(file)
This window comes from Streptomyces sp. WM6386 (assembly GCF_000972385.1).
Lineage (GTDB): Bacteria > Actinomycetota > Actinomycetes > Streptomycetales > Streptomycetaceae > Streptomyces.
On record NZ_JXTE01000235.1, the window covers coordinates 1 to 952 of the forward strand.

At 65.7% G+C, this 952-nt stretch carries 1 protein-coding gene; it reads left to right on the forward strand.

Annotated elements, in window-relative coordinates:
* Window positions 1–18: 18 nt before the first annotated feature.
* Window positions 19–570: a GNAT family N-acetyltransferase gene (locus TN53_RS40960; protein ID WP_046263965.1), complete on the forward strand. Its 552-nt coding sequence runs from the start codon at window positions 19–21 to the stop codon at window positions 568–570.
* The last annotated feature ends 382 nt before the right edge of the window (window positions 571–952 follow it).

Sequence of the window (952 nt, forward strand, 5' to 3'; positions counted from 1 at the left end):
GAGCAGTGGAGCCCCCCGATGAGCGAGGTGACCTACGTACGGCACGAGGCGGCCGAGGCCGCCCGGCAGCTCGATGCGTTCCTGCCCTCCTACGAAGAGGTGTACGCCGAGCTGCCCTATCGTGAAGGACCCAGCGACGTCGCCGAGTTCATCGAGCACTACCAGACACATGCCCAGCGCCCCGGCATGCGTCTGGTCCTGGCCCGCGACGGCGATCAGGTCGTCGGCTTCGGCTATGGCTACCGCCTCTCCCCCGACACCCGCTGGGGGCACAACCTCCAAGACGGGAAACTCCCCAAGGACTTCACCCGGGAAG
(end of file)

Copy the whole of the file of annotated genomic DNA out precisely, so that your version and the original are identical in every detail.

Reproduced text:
This window comes from Streptomyces sp. WM6386 (assembly GCF_000972385.1).
Lineage (GTDB): Bacteria > Actinomycetota > Actinomycetes > Streptomycetales > Streptomycetaceae > Streptomyces.
On record NZ_JXTE01000235.1, the window covers coordinates 1 to 952 of the forward strand.

At 65.7% G+C, this 952-nt stretch carries 1 protein-coding gene; it reads left to right on the forward strand.

Annotated elements, in window-relative coordinates:
* Window positions 1–18: 18 nt before the first annotated feature.
* Window positions 19–570: a GNAT family N-acetyltransferase gene (locus TN53_RS40960; protein ID WP_046263965.1), complete on the forward strand. Its 552-nt coding sequence runs from the start codon at window positions 19–21 to the stop codon at window positions 568–570.
* The last annotated feature ends 382 nt before the right edge of the window (window positions 571–952 follow it).

Sequence of the window (952 nt, forward strand, 5' to 3'; positions counted from 1 at the left end):
GAGCAGTGGAGCCCCCCGATGAGCGAGGTGACCTACGTACGGCACGAGGCGGCCGAGGCCGCCCGGCAGCTCGATGCGTTCCTGCCCTCCTACGAAGAGGTGTACGCCGAGCTGCCCTATCGTGAAGGACCCAGCGACGTCGCCGAGTTCATCGAGCACTACCAGACACATGCCCAGCGCCCCGGCATGCGTCTGGTCCTGGCCCGCGACGGCGATCAGGTCGTCGGCTTCGGCTATGGCTACCGCCTCTCCCCCGACACCCGCTGGGGGCACAACCTCCAAGACGGGAAACTCCCCAAGGACTTCACCCGGGAAG